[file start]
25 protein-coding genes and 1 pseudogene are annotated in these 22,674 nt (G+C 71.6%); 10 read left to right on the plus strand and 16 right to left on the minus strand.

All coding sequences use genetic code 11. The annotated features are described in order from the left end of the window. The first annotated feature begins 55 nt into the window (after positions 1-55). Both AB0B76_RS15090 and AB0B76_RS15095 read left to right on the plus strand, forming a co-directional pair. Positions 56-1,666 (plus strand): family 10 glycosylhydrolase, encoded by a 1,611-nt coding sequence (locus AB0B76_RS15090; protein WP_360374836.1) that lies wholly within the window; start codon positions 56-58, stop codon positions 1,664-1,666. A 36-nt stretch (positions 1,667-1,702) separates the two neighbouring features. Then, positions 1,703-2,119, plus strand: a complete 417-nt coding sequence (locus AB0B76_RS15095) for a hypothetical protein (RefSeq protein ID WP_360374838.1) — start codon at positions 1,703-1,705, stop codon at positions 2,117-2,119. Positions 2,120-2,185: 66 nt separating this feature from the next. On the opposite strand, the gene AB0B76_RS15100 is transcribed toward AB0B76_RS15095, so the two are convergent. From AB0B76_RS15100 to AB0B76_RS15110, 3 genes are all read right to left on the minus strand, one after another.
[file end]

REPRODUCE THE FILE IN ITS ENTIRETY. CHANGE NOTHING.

25 protein-coding genes and 1 pseudogene are annotated in these 22,674 nt (G+C 71.6%); 10 read left to right on the plus strand and 16 right to left on the minus strand.

All coding sequences use genetic code 11. The annotated features are described in order from the left end of the window. The first annotated feature begins 55 nt into the window (after positions 1-55). Both AB0B76_RS15090 and AB0B76_RS15095 read left to right on the plus strand, forming a co-directional pair. Positions 56-1,666 (plus strand): family 10 glycosylhydrolase, encoded by a 1,611-nt coding sequence (locus AB0B76_RS15090; protein WP_360374836.1) that lies wholly within the window; start codon positions 56-58, stop codon positions 1,664-1,666. A 36-nt stretch (positions 1,667-1,702) separates the two neighbouring features. Then, positions 1,703-2,119, plus strand: a complete 417-nt coding sequence (locus AB0B76_RS15095) for a hypothetical protein (RefSeq protein ID WP_360374838.1) — start codon at positions 1,703-1,705, stop codon at positions 2,117-2,119. Positions 2,120-2,185: 66 nt separating this feature from the next. On the opposite strand, the gene AB0B76_RS15100 is transcribed toward AB0B76_RS15095, so the two are convergent. From AB0B76_RS15100 to AB0B76_RS15110, 3 genes are all read right to left on the minus strand, one after another.